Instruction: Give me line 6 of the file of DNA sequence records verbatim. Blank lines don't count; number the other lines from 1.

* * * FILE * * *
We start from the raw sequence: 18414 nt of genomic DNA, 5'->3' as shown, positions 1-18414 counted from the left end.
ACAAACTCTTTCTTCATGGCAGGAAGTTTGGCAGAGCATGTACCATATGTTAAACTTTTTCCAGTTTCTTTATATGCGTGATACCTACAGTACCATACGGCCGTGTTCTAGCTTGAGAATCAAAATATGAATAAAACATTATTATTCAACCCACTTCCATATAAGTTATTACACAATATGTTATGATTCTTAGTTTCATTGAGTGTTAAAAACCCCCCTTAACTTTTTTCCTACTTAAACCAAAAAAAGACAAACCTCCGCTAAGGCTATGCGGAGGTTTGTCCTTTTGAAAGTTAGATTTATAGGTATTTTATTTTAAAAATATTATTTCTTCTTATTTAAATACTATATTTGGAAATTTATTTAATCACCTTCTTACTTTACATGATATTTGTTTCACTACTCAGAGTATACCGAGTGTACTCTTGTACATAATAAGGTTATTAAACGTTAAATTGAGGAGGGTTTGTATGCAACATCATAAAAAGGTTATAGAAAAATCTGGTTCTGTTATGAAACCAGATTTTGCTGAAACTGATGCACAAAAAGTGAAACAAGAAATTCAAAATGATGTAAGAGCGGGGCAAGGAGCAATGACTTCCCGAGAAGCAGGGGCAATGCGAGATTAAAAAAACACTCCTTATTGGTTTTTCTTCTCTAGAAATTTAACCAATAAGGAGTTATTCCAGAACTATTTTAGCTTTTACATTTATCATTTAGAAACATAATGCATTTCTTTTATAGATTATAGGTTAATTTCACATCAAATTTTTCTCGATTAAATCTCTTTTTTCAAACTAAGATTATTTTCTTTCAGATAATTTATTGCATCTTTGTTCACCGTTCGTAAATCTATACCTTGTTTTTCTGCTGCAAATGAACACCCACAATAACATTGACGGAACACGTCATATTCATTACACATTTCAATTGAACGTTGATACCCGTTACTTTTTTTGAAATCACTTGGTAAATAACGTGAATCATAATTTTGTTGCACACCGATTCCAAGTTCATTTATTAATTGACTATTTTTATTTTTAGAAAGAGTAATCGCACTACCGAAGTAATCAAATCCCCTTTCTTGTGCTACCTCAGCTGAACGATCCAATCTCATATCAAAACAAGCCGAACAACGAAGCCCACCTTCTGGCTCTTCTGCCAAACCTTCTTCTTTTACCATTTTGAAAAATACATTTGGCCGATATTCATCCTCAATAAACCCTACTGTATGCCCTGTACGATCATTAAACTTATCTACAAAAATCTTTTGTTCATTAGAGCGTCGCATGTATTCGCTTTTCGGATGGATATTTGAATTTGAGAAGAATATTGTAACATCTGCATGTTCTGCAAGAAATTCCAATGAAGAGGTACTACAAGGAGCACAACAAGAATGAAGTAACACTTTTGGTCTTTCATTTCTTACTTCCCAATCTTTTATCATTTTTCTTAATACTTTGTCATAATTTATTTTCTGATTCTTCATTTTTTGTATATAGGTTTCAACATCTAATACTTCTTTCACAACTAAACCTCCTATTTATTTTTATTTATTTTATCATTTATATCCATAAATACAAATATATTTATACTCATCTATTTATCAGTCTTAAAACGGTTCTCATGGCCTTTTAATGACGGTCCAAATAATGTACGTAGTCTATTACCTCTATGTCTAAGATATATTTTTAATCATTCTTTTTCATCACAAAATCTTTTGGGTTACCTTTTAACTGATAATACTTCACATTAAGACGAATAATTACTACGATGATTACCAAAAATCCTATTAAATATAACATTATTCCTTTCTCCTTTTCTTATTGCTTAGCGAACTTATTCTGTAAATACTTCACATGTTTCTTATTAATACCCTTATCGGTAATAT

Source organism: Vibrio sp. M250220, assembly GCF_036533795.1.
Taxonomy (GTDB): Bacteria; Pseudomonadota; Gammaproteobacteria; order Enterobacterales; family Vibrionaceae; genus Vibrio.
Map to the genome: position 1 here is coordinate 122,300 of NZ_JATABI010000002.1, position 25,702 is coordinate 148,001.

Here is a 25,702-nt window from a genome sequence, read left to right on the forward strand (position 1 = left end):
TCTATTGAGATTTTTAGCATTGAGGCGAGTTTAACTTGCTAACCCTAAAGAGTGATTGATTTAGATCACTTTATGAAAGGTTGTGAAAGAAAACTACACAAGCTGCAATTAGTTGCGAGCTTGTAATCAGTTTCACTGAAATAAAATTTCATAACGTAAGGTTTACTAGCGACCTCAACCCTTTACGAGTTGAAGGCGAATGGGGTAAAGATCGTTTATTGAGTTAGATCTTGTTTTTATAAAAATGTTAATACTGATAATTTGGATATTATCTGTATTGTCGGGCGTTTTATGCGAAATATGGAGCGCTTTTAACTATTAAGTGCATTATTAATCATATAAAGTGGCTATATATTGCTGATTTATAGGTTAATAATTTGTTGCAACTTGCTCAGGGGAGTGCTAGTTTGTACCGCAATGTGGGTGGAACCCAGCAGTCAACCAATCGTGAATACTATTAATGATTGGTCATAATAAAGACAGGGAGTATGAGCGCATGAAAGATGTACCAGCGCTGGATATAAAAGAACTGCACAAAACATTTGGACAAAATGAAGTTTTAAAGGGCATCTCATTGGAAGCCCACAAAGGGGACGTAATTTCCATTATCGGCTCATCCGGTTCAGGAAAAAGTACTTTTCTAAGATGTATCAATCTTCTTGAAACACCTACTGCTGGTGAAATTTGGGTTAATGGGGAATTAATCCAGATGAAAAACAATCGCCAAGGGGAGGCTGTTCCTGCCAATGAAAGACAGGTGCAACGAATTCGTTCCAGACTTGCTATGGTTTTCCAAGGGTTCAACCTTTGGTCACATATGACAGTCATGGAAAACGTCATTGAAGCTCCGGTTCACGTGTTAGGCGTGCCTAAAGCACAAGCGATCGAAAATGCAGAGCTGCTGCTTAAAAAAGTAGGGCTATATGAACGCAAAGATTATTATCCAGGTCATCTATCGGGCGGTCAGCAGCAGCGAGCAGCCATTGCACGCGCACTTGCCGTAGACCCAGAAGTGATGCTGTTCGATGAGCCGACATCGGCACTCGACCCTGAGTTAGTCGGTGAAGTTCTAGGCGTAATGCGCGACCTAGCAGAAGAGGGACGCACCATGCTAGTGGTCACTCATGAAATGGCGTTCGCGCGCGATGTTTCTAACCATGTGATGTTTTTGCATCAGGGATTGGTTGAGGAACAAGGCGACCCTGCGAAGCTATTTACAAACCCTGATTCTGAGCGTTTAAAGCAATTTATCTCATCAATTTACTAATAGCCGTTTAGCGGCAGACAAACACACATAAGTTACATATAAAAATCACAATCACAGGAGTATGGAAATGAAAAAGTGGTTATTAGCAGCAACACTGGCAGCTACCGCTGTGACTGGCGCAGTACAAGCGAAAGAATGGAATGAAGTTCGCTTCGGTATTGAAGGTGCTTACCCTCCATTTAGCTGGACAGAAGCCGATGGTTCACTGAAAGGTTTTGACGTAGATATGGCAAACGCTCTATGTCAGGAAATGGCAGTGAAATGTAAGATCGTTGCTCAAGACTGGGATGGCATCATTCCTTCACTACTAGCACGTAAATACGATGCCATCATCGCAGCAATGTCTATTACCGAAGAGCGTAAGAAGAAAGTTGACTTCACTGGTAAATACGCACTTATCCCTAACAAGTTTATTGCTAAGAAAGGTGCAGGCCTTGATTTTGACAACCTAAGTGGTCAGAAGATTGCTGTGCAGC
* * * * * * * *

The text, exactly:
Here is a 25,702-nt window from a genome sequence, read left to right on the forward strand (position 1 = left end):